Beth English also argues that the historical practices in the textile industries assisted in shaping gender roles throughout time. English recognized that women consistently worked but that “women’s labor, in this case, is not only cheap and flexible but also disposable.”[4] In other words, women could partake in the industry, but they were seen as more replaceable than their male counterparts. Further, Francesca Bay posits that both genders in China were once seen as equals: “[T]he classic gender division of labor in China was encapsulated in the saying: ‘men till women weave’”.[5] Bray’s observations set the basis for what China was like before the textile industry began to develop and overtake Song society because once industrialization occurred, men began to take over. The analysis of both sources assists in connecting ideas of the mistreatment of women in the industry through lower wages and the lack of career growth. English’s source does highlight how women were pushed out of the innovative portion of the industry, but it is important to note that they were still active workers. Conversely, Bray assumes that women outright lost any place in the industry. Despite their differences, these sources elucidate how men replaced women’s innovative role in the textile industry and the significant shift in gender dynamics that resulted.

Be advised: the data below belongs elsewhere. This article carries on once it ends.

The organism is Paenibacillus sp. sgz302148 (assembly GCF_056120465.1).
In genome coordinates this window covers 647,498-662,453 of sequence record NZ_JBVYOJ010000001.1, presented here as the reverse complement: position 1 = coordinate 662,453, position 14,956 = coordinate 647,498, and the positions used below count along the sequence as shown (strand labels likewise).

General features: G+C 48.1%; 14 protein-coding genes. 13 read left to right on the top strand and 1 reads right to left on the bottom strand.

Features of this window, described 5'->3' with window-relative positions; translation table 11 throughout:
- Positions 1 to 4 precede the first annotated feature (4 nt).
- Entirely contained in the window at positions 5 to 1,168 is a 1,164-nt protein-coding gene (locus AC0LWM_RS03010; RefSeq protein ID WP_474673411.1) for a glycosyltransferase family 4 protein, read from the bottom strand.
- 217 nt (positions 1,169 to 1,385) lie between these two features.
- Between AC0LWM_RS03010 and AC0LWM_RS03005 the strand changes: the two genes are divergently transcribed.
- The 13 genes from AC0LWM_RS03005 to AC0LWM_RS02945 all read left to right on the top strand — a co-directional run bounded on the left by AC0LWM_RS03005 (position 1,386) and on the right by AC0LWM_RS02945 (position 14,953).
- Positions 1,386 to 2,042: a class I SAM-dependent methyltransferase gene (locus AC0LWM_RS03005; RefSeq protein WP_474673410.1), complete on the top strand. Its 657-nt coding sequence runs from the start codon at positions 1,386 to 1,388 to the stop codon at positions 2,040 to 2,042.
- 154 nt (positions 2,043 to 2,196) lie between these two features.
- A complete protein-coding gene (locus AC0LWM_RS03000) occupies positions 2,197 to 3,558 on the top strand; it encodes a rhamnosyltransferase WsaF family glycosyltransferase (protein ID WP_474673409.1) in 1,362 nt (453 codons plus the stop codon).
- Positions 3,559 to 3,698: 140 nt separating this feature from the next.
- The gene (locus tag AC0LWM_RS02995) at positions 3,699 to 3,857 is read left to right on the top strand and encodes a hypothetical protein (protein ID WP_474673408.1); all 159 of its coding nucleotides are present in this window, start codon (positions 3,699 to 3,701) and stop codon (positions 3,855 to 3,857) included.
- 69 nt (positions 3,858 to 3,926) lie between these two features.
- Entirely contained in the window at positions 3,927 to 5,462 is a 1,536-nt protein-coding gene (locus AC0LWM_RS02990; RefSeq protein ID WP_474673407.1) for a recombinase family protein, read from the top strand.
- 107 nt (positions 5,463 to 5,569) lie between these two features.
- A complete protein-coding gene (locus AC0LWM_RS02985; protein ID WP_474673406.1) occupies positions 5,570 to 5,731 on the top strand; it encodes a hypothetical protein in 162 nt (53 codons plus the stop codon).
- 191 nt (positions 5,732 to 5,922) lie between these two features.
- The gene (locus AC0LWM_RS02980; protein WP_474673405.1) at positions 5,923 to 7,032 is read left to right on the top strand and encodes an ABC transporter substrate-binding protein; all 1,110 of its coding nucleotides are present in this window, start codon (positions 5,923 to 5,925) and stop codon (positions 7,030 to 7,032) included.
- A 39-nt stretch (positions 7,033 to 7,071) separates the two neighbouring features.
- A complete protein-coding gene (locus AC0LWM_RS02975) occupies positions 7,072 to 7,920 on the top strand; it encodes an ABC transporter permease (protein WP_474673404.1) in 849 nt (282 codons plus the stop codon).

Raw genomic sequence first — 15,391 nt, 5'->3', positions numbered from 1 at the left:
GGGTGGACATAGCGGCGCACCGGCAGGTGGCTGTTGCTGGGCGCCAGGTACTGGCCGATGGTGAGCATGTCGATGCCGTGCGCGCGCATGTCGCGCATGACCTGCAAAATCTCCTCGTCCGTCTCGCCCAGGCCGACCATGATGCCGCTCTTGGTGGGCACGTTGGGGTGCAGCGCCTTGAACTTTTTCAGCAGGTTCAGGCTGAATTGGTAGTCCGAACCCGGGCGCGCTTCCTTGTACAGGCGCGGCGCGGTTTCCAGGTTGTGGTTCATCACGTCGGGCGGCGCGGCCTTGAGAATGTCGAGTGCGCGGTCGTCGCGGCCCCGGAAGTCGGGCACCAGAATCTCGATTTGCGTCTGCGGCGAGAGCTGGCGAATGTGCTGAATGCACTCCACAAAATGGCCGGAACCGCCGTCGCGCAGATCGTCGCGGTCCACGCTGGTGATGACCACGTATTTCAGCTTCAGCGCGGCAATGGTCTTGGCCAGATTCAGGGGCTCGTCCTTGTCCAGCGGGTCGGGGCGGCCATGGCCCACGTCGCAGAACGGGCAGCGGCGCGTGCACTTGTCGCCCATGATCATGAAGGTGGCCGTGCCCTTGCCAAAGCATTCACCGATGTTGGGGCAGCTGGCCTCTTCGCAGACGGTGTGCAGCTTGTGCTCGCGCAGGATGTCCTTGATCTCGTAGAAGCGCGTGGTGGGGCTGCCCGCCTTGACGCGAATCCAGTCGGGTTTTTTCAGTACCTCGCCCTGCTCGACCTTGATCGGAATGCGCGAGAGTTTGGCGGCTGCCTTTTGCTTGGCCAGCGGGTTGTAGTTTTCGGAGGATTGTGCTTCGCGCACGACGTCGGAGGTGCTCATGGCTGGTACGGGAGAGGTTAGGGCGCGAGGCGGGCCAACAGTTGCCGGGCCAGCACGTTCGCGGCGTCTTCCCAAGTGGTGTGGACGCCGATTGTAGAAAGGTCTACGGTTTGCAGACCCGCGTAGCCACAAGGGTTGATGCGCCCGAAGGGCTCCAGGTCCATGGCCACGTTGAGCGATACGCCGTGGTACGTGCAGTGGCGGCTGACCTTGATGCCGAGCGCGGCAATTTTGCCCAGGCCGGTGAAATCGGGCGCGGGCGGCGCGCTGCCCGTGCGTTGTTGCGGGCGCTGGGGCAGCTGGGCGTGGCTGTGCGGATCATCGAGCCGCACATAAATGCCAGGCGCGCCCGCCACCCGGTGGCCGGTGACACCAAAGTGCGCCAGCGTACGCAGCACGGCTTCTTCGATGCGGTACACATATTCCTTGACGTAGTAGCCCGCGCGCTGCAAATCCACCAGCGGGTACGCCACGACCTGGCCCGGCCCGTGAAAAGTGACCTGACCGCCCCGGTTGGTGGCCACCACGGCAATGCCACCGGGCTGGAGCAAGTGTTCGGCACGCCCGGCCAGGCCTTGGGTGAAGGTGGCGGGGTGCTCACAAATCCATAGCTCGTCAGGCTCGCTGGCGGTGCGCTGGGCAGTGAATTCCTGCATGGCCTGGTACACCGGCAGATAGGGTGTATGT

Dorothy Ko argues that due to the firm roles set in place by gender stereotypes in the Song dynasty, women in the era challenged societal boundaries through their creations. For scholars to understand why women challenged their environment through innovation, it is essential to take the position of men into account. Weaving was viewed as a “feminine” pursuit, making painting a “masculine” activity. The gendered marginalization in the era led to the movement of women who challenged their environment through technological and artistic methods, which can be viewed in Zhu Kerou’s Kesi textile works.